Neighborhood Lecture Series

Neighborhood Lecture Series Spring 2021
Tuesday, February 23, 2021 

Our Neighborhood Lectures provide an opportunity to explore the world from the perspective of scientists who are working at the leading edge of scientific discovery. The lectures begin at 6:30 PM EDT and last for approximately one hour, followed by a brief question and answer period. Please note that registration will be required to access the Zoom webinar. We will also be streaming to our YouTube channel. 

Come not between the dragon and his wrath: A tale of small stars and their planets

March 18, 2021 | 6:30 PM EDT
Presented by Dr. Alycia Weinberger (Carnegie Science)

Of the ten closest stars to the Sun known to host planets, seven have masses less than half that of the Sun. These small stars are common and apparently host planets in abundance, but they also flare frequently. Energetic particles, X-ray, and ultraviolet light from flares may affect planet formation and evolution. Our tale will focus on two nearby stars singeing their planets.

About the speaker:

Dr. Alycia Weinberger is a Staff Scientist at the Carnegie Science Earth and Planets Laboratory in Washington, D.C. Weinberger is an observational astronomer interested in planet formation, exoplanets, and brown dwarfs. Her expertise includes high contrast/high spatial resolution imaging, infrared spectroscopy, astrometry, and instrumentation. Through her research, she aims to understand how planets form, so she observes young stars and their disks, the birthplaces of planets, as well as finding and studying planetary systems. Read more about Alycia Weinberger on her website or follow her on Twitter.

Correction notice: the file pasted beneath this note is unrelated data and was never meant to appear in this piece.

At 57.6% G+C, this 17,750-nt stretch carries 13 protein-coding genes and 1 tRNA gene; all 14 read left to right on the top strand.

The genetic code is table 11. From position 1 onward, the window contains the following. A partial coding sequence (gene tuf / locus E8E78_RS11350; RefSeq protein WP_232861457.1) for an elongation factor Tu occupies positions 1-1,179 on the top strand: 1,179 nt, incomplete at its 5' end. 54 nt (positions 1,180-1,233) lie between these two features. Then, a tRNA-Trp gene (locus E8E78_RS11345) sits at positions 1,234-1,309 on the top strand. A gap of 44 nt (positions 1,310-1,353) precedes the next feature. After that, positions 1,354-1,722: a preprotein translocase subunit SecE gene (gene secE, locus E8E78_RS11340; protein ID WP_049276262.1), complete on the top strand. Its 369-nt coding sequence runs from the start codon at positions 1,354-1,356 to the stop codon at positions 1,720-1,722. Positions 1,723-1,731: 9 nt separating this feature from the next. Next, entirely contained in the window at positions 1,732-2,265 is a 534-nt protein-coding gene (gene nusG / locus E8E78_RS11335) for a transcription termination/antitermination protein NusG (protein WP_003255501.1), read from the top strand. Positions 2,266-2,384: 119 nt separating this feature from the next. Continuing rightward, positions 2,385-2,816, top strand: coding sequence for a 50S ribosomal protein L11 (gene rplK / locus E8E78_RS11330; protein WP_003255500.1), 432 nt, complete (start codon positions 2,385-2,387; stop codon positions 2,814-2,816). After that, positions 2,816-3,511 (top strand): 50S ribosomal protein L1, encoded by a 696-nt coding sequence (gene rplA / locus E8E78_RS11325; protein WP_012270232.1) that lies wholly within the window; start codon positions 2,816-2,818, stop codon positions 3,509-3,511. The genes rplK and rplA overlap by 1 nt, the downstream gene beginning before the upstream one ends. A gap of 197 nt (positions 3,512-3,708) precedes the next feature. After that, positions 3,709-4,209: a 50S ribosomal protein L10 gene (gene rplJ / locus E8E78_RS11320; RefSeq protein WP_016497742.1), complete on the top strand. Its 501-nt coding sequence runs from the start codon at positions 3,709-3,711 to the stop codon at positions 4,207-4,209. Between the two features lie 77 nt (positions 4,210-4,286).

Exploring for diamonds and what they tell us about how the Earth works

April 29, 2021 | 6:30 PM EDT
Presented by Dr.Graham Pearson (University of Alberta)

Finding and evaluating diamond deposits is one of the hardest tasks in mineral resource development. In this talk, we will delve a little into the techniques used to find diamonds and how to evaluate the deposits. We will then examine why diamonds—the deepest derived of all natural materials—are unique in their ability to illuminate processes taking place over 700 km beneath Earth's surface, and up to 3.5 billion years back into its history. 

About the speaker:

Dr. Graham Pearson is a former postdoc at the Earth and Planets Laboratory (then the Department of Terrestrial Magnetism) and the current Canada Excellence Research Chair at the University of Alberta. As one of the world's leading scientists in diamond studies, Dr. Pearson uses diamonds as a window into the Earth's past. He aims to understand the formation of diamond-forming roots beneath continents. His research is focused on the cratonic mantle lithosphere, kimberlites, and diamonds. Read more about Graham Pearson on his website.